HP Labs: supporting the future of publishing through Open Innovation





The growing use of wikis on the World Wide Web has created new ways for people to collaborate in the production of a wide range of media, and researchers from HP Labs’ Web Services and Systems Lab (WSSL) are following these trends with interest.

In the spirit of Open Innovation, WSSL is supporting one of the leading academic research groups working in the field of future web publishing, the Open Publishing Lab at the Rochester Institute of Technology (RIT), in New York. The Open Publishing Lab, which received an HP Innovation Research Award last year, in conjunction with WSSL, will be under the spotlight at a technology festival in New York on Saturday, May 2 2009.

The Imagine RIT: Innovation and Creativity Festival non-hp site will feature more than 400 exhibits and activities from the Rochester Institute of Technology. Visitors to the show will experience the breadth and depth of RIT through interactive presentations, hands-on demonstrations, exhibitions, and research projects set up throughout the campus. The Open Publishing Lab (stand #292), will feature an exhibit that demonstrates its view on the future of publishing.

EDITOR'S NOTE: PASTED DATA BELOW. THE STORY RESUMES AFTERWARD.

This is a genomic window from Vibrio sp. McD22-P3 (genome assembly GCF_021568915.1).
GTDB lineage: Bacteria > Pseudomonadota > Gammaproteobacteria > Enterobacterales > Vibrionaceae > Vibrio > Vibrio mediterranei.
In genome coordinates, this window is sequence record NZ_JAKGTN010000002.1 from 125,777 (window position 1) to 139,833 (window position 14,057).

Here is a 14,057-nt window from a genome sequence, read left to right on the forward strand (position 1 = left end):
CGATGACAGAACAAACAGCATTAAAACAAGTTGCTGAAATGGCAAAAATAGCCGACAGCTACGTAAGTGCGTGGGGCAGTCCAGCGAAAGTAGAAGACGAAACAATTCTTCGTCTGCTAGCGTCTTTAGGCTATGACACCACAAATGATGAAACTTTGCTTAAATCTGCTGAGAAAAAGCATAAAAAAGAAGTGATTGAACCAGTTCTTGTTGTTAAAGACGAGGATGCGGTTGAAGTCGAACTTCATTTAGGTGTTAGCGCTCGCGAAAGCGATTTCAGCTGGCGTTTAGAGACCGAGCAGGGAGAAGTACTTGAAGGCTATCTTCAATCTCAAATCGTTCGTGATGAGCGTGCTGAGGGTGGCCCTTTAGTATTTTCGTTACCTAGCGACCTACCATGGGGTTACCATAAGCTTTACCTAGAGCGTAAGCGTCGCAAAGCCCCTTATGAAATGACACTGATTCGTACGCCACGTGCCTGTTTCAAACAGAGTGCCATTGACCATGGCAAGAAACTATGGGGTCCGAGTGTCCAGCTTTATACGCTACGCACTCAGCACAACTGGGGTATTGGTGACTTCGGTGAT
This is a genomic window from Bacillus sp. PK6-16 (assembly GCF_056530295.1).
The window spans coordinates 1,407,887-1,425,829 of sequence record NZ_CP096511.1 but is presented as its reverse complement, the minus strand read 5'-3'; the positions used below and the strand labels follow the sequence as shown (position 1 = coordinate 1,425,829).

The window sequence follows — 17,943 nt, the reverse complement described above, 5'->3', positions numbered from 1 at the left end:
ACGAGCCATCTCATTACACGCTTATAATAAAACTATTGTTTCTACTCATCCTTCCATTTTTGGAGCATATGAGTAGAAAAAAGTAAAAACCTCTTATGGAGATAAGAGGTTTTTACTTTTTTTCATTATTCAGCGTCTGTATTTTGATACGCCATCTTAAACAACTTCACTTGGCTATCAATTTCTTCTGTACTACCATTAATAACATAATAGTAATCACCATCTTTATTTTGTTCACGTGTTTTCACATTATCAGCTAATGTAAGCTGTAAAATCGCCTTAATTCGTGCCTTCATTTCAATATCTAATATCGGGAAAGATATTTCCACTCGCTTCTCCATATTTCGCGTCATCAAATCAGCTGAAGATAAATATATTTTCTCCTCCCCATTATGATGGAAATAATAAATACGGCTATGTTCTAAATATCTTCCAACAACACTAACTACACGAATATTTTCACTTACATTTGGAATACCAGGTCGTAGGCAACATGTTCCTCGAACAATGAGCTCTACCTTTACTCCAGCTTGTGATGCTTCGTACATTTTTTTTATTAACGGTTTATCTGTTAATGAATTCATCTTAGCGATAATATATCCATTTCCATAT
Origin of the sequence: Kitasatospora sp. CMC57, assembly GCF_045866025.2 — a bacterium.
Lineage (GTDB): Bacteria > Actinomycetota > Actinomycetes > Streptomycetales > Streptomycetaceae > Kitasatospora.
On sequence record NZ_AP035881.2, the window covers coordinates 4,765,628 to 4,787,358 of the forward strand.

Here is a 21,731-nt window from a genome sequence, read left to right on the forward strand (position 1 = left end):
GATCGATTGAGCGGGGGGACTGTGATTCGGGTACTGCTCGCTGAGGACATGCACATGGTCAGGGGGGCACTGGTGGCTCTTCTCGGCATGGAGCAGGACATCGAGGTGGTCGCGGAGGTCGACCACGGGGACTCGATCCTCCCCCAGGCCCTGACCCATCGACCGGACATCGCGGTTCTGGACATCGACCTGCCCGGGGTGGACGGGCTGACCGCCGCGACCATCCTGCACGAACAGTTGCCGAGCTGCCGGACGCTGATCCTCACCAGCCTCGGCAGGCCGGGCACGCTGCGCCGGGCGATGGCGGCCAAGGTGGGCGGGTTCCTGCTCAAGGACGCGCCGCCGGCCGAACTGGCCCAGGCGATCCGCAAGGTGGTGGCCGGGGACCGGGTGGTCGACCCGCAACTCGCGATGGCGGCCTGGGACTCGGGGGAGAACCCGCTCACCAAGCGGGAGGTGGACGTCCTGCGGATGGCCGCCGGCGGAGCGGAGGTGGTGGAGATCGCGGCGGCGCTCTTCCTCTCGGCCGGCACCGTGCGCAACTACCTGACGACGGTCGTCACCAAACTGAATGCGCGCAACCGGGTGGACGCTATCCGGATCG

Visitors to the exhibit follow the future of publishing through activities including creating their own personalised Rochester travel guide. The core of the system is a browser extension that collects text, images, graphs, tables, etc. from multiple online resources and transforms this content into a well-formatted publication for print. It enables users to grab selections within a page, preserving the content structure, and the means to capture additional metadata – information about information. The travel guide is formatted so that it can easily be viewed on a portable e-book reader. This software was developed by the Open Publishing Lab with the support of the HP Innovation Research Award.

The Open Publishing Lab non-hp site is a multidisciplinary research group focused on developing next generation publishing applications. Based in RIT’s School of Print Media, the Lab releases its applications through the web, free of charge, as soon as they are developed for the benefit of the wider community and its partners.

In HP Labs, WSSL is also interested in a number of publishing processes: for the web; for print, and for the emerging market of e-books and e-paper. Steve Battle, one of the WSSL researchers in Bristol, explains: “Our aim is to support collaborative models of publishing over the web. In particular we envisage collaborators using Wikis to assemble reports, papers, journals and books.

“We're pleased to be supporting RIT because this research is in an area we are investigating -- integrated documents of the future, and what this means for the future of print. We plan to use this technology as a model to enable people to “build and publish” a book together collaboratively.”